This screening, treatment and diversion pathway, was developed to identify the links between gambling related harms and crime, to provide individuals with the opportunity to access the appropriate treatment service provision.

We spoke to Neil Platt, Project Lead and Clinical Director at Beacon Counselling Trust (BCT) and Brian Faint, former Senior Investigation Manager at Cheshire Police and now BCT Programme Manager, on gambling related harms in criminal justice.

Previous research has shown that harms associated with gambling are wide-ranging. These include not only harm to the individual gambler, but also to their families, close associates and wider society. There have been growing calls by the public health services, people with lived experience and parliamentarians, to address community wide concerns by providing a public health approach to tackle gambling related harms.

The scope of the issue

Gambling related harm research findings show that 47% of the population, aged 16 years and over, have taken part in some form of gambling in the past four weeks. Estimates from various reports published by the Gambling Commission and Gamble Aware indicate there are between 500,000 and 1.4 million problem gamblers in the UK.

The impact of harmful gambling on both the individual and affected others include; mental health issues, financial hardship, wellbeing issues, higher risk of suicidal ideation and intent, drug and alcohol misuse, problems with education and work, criminality, relationship difficulties and the associated social and psychological impact on individuals and those around them. Findings published by the Institute for Public Policy Research in 2016 discovered that harmful gamblers, in contrast to the general population, are:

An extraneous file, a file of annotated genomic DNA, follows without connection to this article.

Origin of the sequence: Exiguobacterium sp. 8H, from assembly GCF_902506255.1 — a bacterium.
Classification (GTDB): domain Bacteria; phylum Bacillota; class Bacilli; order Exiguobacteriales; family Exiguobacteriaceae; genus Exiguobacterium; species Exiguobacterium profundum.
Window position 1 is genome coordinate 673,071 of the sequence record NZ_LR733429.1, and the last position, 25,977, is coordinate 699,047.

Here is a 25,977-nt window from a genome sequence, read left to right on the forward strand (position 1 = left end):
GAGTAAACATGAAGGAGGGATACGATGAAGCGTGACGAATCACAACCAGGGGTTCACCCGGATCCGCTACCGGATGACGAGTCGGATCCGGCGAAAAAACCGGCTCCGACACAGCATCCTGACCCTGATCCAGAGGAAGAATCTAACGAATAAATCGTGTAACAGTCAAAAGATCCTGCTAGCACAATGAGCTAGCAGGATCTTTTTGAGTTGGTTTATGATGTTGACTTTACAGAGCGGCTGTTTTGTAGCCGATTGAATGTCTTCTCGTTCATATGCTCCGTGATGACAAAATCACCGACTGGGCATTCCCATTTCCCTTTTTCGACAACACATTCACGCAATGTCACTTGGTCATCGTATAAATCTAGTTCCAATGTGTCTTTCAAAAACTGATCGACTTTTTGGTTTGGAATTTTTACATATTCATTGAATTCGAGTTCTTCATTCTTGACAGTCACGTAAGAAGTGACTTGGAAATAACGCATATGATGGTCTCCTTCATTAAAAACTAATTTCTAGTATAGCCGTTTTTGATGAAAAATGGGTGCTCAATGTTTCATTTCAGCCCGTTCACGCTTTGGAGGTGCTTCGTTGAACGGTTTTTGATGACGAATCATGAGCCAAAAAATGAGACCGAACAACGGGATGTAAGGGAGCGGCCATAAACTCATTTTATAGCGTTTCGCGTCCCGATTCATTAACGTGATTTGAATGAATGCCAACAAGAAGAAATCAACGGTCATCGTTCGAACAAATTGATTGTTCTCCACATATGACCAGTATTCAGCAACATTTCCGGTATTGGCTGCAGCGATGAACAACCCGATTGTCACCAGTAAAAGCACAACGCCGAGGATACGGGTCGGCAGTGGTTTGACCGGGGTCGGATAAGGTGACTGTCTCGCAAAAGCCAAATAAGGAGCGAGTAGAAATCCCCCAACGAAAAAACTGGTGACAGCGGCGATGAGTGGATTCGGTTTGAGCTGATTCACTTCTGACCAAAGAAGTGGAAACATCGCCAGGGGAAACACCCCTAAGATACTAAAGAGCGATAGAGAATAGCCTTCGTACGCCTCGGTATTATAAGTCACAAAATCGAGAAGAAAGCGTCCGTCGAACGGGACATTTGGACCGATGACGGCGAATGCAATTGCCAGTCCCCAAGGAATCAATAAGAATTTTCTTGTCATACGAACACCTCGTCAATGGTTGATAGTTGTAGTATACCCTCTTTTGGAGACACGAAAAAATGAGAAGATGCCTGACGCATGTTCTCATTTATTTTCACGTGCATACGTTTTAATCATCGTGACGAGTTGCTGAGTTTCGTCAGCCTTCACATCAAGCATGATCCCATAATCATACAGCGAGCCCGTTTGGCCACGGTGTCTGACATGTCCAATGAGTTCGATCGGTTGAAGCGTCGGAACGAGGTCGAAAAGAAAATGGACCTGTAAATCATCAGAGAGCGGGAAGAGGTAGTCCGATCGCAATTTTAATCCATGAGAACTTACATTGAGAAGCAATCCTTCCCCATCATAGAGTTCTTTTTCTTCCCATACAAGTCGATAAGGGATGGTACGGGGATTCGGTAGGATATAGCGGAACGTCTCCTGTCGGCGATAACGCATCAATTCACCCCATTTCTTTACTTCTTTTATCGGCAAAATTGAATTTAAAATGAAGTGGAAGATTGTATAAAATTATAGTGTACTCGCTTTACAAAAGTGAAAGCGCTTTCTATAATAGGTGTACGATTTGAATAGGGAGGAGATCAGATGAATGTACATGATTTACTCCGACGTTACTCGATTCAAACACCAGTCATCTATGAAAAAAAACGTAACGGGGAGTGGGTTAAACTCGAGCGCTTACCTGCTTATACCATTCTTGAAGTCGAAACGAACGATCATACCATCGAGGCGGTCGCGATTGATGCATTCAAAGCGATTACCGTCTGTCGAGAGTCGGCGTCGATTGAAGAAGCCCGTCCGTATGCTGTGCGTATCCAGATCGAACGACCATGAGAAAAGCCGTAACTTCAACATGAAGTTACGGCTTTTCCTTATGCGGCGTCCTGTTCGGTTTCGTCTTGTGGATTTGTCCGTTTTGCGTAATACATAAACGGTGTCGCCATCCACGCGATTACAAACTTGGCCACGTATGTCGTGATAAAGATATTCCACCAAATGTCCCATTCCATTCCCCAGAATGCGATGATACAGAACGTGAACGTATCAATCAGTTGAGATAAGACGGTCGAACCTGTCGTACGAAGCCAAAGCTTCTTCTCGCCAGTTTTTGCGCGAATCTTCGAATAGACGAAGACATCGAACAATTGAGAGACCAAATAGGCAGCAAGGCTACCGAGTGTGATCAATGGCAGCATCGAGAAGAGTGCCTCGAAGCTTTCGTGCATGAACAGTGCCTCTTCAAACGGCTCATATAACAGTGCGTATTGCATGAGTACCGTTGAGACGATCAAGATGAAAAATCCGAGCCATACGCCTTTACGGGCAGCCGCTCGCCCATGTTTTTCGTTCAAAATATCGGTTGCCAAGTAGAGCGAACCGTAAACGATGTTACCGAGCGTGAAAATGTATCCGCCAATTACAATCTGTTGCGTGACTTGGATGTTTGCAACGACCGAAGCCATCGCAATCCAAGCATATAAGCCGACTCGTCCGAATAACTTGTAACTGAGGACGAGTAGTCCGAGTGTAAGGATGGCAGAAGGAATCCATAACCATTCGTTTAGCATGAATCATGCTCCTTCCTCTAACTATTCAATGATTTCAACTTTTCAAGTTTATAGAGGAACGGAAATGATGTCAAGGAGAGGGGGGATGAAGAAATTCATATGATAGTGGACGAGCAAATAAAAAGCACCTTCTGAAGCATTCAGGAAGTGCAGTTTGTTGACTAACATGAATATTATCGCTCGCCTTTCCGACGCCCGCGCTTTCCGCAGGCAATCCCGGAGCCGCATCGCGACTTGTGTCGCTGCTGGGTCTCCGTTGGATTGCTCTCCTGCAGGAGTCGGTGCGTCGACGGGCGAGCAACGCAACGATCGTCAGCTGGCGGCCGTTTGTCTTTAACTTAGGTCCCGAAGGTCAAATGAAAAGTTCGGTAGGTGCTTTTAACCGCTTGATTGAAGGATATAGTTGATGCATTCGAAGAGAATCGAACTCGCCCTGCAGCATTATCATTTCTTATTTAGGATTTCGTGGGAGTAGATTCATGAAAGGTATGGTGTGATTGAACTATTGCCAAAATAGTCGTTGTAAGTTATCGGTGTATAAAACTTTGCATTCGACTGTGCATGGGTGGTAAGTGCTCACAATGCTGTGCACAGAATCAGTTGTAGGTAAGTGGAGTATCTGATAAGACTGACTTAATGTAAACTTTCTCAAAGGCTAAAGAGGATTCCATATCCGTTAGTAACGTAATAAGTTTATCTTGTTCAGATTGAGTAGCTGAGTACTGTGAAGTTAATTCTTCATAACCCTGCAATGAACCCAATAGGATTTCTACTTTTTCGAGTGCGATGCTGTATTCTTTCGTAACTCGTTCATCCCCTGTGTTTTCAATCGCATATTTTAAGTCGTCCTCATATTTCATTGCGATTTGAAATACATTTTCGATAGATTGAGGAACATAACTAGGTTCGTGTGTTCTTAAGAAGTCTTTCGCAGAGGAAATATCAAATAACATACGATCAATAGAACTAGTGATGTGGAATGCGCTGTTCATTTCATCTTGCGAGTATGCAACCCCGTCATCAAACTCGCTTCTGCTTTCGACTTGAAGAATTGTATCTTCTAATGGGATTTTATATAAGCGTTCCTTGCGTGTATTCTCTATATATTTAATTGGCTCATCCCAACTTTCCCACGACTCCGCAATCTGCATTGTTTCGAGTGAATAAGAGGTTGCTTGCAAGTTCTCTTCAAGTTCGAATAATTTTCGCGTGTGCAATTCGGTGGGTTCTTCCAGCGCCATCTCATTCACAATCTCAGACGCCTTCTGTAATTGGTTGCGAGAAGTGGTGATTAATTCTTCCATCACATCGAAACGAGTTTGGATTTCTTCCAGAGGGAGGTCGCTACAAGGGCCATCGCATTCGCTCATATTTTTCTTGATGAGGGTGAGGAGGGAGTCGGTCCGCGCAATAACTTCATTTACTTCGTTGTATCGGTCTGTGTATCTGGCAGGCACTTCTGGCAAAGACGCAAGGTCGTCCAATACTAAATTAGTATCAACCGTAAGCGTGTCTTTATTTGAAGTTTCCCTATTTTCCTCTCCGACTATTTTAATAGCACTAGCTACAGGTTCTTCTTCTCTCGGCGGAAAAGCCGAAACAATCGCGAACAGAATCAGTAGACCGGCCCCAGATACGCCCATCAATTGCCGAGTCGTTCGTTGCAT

• Three times more likely to have visited their GP in the last year due to mental health issues.

• Nine times more likely to be accessing mental health services.

• Six times more likely to have been a hospital inpatient within the last three months.

• Three times more likely to be claiming Job Seekers Allowance.

• Nine times more likely to access homelessness services.

• Four times more likely to be in prison.

Pushing for change

In the last few years there has been a greater push to take a collaborative approach through multi-agency work to tackle gambling related harms. In 2019 The Gambling Commission set out their national strategy to reduce gambling related harms across the UK. Also, a more national approach to addressing the links between gambling and crime dovetails into the Howard League for Penal Reform’s Commision on Crime and Problem Gambling. 

Research has indicated a significant link between problem gambling and criminality. Prior to the gambling screening pathway pilot, created by Cheshire Constabulary, there had been little work done to address problematic gambling within the UK’s criminal justice system. There was also a lack of provision for those with gambling addictions both within the infrastructure of the criminal justice system and wider support services. 

Screening & diversion